Prediction of Learning Outcomes With a Machine Learning Algorithm Based On Online Learning Behavior Data In Blended Courses

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Computing Sciences and Computer Engineering


Learning outcomes can be predicted with machine learning algorithms that assess students’ online behavior data. However, there have been few generalized predictive models for a large number of blended courses in different disciplines and in different cohorts. In this study, we examined learning outcomes in terms of learning data in all of the blended courses offered at a Chinese university and proposed a new classification method of blended courses, in which students were primarily clustered on the basis of their online learning behaviors in blended courses using the expectation–maximization algorithm. Then, the blended courses were classified on the basis of the cluster of students who were present in the course and had the highest proportion. The advantage of this method is that the criteria used for classification of the blended courses are clearly defined on the basis of students' online behavior data, so it can easily be used by machine learning systems to algorithmically classify blended courses based on log data collected from a learning management system. Drawing on the classification of the blended courses, we also proposed and validated a general model using the random forest algorithm to predict learning outcomes based on students’ online behaviors in blended courses with different disciplines and different cohorts. The findings of this study indicated that after blended courses were classified on the basis of students’ online behavior, prediction accuracy in each category increased. The overall accuracies for Course I (380 courses out of 661 after screening), L (14 courses out of 661 after screening), A (237 courses out of 661 after screening), V (8 courses out of 661 after screening), and H (22 courses out of 661 after screening) were 38.2%, 48.4%, 42.3%, 42.4%, and 74.7%, respectively. According to these results, it was found that a prerequisite for the accurate prediction of students' learning outcomes in a blended course was that most students should be highly engaged in a variety of online learning activities rather than being focused on only one type of activity, such as only watching online videos or submitting online assignments. The prediction model achieved accuracies of 80.6%, 85.3%, 63%, 54.8%, and 14.3% for grades A, B, C, D, and F in Course H, respectively. The results demonstrated the potential of the proposed model for accurately predicting learning outcomes in blended courses. Finally, we found that there was no single online learning behavior that had a dominant effect on the prediction of students' final grades.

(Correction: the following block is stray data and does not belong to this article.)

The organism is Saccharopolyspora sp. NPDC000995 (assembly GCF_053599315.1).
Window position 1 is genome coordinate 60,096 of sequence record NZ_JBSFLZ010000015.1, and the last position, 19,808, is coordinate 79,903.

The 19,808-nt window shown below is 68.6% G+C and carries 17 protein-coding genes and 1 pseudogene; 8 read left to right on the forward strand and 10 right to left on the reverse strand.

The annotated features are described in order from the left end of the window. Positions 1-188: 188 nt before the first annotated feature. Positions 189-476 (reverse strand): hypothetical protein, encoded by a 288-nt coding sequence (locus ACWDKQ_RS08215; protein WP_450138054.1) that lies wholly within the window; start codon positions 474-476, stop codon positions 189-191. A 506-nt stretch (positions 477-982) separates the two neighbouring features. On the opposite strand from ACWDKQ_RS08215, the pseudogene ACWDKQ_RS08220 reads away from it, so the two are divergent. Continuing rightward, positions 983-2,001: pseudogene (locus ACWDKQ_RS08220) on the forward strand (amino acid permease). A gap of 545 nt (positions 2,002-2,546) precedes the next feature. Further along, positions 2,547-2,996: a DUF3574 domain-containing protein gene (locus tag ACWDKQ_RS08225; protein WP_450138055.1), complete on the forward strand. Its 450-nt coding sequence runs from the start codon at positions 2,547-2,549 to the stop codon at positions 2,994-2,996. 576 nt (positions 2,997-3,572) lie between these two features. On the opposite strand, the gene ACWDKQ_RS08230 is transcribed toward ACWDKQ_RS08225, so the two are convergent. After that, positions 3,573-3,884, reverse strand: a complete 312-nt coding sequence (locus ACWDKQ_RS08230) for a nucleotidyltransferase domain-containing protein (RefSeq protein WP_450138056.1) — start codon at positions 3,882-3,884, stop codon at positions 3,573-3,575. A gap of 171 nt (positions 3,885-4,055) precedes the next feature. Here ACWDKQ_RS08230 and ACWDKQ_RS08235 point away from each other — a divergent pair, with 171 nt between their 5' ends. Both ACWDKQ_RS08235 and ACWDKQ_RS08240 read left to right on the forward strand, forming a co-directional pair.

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Asia Pacific Education Review

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